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Andes Cable Car Gets a Leg Up on World

November 10, 1996|ASSOCIATED PRESS

Five years after the longest and highest cable-car system in the world closed down because of a broken cable, the first two legs of the tram system in Venezuela's Sierra Nevada National Park are back in operation.

The third stage should be running again early next year. And visitors will be able to reach the final terminal, on 15,720-foot-high Pico Espejo (Mirror Peak) by fall 1997.

The ride starts in the mile-high city of Merida, 420 miles southwest of the capital, Caracas, and extends 7.8 miles across the Venezuelan Andes. Sightseers glide hundreds of feet above green forests, lonely streams, gaping canyons and sheer rock faces up to wind-swept plains above the timber line.

Temperatures may dip to the 50s at the second station as the car rises through fog and thick clouds. Stations are painted bright colors so that the cable-car operators don't lose sight of them in the mist.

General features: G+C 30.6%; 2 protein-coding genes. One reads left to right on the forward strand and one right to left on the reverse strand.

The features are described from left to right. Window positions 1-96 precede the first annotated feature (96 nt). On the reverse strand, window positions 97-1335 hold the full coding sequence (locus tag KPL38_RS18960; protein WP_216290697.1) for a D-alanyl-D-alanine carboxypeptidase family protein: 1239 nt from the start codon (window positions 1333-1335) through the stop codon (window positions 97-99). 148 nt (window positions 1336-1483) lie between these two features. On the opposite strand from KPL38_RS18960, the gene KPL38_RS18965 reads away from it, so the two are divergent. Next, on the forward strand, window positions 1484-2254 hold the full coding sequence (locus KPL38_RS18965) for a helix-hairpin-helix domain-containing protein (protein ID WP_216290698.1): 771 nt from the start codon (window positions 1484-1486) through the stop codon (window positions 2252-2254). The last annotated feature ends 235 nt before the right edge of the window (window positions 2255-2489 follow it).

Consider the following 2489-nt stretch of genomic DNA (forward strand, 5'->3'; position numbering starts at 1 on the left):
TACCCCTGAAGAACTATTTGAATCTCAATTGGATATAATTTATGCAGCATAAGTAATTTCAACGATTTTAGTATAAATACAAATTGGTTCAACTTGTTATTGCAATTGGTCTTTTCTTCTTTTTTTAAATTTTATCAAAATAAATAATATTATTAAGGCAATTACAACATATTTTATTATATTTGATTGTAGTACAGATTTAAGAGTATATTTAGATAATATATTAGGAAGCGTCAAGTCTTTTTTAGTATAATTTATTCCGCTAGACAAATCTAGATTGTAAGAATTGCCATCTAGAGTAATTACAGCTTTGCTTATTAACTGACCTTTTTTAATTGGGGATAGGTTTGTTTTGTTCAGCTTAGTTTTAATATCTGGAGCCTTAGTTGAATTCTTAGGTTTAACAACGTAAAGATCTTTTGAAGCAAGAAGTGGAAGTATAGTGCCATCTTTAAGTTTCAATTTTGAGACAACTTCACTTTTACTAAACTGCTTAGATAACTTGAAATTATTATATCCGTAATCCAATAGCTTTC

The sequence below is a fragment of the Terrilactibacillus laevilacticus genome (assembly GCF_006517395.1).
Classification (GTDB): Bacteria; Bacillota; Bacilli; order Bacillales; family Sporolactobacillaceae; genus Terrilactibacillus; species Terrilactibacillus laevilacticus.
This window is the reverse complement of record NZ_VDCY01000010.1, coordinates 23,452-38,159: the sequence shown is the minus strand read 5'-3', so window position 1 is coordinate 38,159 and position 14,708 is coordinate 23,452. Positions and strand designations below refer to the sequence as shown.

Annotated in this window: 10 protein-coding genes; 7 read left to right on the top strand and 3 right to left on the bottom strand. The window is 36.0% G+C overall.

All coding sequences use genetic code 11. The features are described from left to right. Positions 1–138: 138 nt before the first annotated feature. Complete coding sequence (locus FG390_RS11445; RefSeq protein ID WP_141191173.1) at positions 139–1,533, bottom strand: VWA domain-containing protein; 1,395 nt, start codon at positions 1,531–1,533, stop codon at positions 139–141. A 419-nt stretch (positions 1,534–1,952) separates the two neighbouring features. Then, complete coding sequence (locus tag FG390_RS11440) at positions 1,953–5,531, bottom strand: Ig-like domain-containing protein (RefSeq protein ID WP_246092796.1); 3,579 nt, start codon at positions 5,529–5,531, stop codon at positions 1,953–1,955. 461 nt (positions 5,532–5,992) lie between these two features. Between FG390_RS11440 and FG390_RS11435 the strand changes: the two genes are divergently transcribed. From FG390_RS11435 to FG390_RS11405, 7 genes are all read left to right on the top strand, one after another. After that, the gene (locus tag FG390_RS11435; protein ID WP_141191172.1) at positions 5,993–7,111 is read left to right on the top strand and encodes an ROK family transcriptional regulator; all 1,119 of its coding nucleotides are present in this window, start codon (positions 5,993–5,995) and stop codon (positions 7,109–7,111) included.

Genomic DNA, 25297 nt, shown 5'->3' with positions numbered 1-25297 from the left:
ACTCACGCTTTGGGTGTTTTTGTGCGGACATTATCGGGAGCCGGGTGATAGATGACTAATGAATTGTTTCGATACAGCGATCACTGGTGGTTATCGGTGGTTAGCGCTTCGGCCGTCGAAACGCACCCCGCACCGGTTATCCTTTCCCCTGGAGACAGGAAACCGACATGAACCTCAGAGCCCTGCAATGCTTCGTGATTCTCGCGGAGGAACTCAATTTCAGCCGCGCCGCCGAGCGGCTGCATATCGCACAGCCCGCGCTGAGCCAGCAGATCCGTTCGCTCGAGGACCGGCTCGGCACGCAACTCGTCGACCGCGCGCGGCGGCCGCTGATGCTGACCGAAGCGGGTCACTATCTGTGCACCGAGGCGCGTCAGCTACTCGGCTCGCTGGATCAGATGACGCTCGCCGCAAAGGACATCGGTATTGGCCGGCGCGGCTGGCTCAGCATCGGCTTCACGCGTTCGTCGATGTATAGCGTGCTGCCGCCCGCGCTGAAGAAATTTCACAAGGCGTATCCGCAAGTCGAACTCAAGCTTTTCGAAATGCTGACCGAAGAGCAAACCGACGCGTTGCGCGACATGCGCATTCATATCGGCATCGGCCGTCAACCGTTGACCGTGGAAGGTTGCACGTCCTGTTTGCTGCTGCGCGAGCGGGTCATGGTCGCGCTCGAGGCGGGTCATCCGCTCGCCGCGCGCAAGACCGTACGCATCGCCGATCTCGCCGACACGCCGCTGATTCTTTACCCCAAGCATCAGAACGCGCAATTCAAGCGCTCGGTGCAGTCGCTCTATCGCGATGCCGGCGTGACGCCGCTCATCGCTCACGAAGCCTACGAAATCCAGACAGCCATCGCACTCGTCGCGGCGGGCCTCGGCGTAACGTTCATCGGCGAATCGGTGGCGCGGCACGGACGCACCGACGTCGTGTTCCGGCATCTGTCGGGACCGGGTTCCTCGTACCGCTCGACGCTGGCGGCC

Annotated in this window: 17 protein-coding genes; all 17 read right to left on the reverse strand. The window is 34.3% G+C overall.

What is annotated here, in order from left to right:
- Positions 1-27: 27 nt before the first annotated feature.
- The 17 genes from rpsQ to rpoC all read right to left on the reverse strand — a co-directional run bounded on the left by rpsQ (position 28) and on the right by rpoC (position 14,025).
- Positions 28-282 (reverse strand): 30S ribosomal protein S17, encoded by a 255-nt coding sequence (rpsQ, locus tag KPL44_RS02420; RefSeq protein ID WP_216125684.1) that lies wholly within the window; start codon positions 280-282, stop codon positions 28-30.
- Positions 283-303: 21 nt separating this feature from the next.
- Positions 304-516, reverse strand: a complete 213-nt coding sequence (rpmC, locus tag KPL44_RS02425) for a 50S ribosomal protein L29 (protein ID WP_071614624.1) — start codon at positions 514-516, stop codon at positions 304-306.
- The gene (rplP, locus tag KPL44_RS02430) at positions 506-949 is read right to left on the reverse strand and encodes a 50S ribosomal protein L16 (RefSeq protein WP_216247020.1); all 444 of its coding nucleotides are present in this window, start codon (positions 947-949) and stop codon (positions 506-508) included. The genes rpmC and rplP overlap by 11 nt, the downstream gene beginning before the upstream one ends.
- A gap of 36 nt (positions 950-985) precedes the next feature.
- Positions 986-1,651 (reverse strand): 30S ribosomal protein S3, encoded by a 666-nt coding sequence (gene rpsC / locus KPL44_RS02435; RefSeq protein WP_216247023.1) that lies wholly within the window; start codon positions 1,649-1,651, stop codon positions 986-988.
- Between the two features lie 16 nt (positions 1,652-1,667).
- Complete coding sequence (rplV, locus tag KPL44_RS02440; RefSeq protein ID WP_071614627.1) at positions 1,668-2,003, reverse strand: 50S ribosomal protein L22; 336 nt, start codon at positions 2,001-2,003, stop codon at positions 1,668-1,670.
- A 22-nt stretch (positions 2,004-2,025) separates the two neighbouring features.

When the third stage opens, passengers on clear days will be able to see the highest point in Venezuela, Bolivar Peak, which soars up 16,273 feet.

Four cars are operating now, heading up from Merida between 7 a.m. and 1 p.m. Tickets are about $6 per station or about $20 round-trip to the top. The full ascent takes about an hour.

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